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Pension fund panic led to the Bank of England’s emergency intervention

The Bank of England on Wednesday launched a historic intervention in the UK bond market to bolster financial stability, with markets in disarray following the new government’s fiscal policy announcements.

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LONDON – The Bank of England launched a historic intervention to stabilize the British economy, announcing a two-week buying program for long-dated bonds and delaying its planned gold sale until the end of October.

The move came after a massive sell-off in UK government bonds ̵[ads1]1; known as “gilts” – following the new government’s fiscal policy announcements on Friday. The guidelines included large chunks of unfunded tax cuts that have drawn global criticism and also saw the pound fall to a record low against the dollar on Monday.

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The decision was taken by the bank’s fiscal policy committee, which is primarily responsible for ensuring financial stability, and not by the bank’s monetary policy committee.

To prevent an “unwarranted tightening of financing conditions and a reduction in the flow of credit to the real economy,” the FPC said it would buy gold to “whatever extent necessary” for a limited period.

Central to the bank’s extraordinary announcement was panic among the pension funds, where some of the bonds in them lost around half of their value within a few days.

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The plunge in some cases was so sharp that the pension funds began receiving margin calls – a demand from brokers to increase the equity in an account when the value falls below the broker’s required amount.

Long-dated bonds represent about two-thirds of Britain’s roughly 1.5 trillion pounds in so-called Liability Driven Investment Funds, which are heavily leveraged and often use gilts as collateral to raise money.

These LDIs are owned by final salary pension schemes, which risked falling into insolvency as the LDIs were forced to sell more gilts, which in turn depressed prices and sent the value of the assets below the liabilities. Final salary or defined benefit pension schemes are workplace pensions popular in the UK that provide a guaranteed annual income for life at retirement based on the worker’s final or average salary.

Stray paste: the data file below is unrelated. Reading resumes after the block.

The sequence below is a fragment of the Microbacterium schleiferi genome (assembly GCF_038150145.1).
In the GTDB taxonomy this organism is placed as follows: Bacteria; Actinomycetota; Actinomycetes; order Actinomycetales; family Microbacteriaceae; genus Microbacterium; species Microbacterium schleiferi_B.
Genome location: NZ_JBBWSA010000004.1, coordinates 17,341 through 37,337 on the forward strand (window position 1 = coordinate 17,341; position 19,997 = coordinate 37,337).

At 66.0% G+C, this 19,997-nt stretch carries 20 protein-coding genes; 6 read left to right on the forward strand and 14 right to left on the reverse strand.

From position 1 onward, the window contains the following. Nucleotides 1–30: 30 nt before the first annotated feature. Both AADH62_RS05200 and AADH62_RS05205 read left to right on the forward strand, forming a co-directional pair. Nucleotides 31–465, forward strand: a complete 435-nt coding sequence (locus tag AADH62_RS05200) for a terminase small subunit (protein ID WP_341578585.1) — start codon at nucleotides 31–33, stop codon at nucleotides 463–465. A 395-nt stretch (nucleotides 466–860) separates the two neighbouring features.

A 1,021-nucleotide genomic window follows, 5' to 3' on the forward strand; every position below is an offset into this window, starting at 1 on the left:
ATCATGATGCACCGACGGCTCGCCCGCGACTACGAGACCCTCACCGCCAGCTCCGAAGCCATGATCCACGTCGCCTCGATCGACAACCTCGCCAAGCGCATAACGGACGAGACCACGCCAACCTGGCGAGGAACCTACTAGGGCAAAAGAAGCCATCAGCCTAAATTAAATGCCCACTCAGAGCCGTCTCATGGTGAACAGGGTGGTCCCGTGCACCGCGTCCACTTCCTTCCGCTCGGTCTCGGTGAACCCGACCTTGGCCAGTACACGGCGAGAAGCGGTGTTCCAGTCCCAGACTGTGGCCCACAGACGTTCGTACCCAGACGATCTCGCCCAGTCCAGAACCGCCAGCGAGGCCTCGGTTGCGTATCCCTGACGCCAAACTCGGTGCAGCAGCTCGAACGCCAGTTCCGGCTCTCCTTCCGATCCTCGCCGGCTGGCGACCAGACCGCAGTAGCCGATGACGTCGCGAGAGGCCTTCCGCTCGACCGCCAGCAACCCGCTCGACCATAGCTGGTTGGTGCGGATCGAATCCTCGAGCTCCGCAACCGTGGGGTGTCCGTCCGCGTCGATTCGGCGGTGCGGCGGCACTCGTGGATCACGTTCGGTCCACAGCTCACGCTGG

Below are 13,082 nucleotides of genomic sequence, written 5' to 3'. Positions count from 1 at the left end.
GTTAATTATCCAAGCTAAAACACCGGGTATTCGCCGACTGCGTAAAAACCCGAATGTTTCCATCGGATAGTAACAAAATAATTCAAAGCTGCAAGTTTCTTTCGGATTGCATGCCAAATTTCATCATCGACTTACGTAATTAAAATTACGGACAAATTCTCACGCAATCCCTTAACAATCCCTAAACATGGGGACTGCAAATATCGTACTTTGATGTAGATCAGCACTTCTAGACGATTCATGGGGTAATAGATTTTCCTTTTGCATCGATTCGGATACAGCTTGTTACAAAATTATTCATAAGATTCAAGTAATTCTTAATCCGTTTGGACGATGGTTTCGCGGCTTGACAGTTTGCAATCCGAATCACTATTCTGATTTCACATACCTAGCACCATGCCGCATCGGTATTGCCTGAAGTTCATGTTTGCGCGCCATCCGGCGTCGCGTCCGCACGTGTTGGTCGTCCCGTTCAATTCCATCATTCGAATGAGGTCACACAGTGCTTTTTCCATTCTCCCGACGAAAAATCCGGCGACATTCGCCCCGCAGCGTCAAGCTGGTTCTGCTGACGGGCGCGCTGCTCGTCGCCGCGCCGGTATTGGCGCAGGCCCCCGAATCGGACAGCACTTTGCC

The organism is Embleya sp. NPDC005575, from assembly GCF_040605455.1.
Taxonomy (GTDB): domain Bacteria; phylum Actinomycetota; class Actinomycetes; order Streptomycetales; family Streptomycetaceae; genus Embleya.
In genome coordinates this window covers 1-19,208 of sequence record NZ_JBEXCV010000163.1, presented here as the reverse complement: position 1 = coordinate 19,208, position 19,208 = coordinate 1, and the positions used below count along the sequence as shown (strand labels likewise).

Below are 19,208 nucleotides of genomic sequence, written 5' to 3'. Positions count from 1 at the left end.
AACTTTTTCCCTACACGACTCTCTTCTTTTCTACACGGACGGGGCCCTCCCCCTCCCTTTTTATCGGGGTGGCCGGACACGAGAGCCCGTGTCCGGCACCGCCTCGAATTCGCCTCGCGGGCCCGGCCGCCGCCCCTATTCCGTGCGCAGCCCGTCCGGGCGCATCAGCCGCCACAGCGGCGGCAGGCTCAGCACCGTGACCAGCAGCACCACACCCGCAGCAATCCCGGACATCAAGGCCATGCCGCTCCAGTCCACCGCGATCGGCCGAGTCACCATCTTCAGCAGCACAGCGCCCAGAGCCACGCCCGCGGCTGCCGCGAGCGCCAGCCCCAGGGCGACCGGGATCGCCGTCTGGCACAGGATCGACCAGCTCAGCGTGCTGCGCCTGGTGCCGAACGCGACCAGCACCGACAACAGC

In its emergency purchase of long-dated gilts, the Bank of England is stepping out to support gilt prices and allow LDIs to manage the sale of these assets and the repricing of gilts in a more orderly manner, to avoid market capitulation.

The bank said it would start buying up to £5bn of long-dated gilts (those with a maturity of more than 20 years) on the secondary market from Wednesday to 14 October.

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The expected losses, which could eventually bring gilt prices back to pre-intervention levels but in a less chaotic fashion, will be “fully indemnified” by the UK Treasury.

The bank kept its target of £80 billion in gold sales per year, delaying Monday’s launch of gold sales – or quantitative easing – until the end of October. However, some economists believe that this is unlikely.

“There is clearly a financial stability aspect to the BoE’s decision, but also a funding one. The BoE probably won’t say it explicitly, but the mini-budget has added £62bn of gilt issuance this financial year, and the BoE increasing its stock of gilts goes a long way towards easing funding anxiety in gilt markets,” ING economists Antoine Bouvet, James Smith and Chris Turner explained in a note on Wednesday.

“When QT restarts, these fears will resurface. It would arguably be much better if the BoE committed to buying bonds for a longer period than the two weeks announced, and to suspend QT even longer.”

A central narrative emerging from Britain’s precarious economic position is the apparent tension between a government loosening fiscal policy while the central bank tightens to try to contain soaring inflation.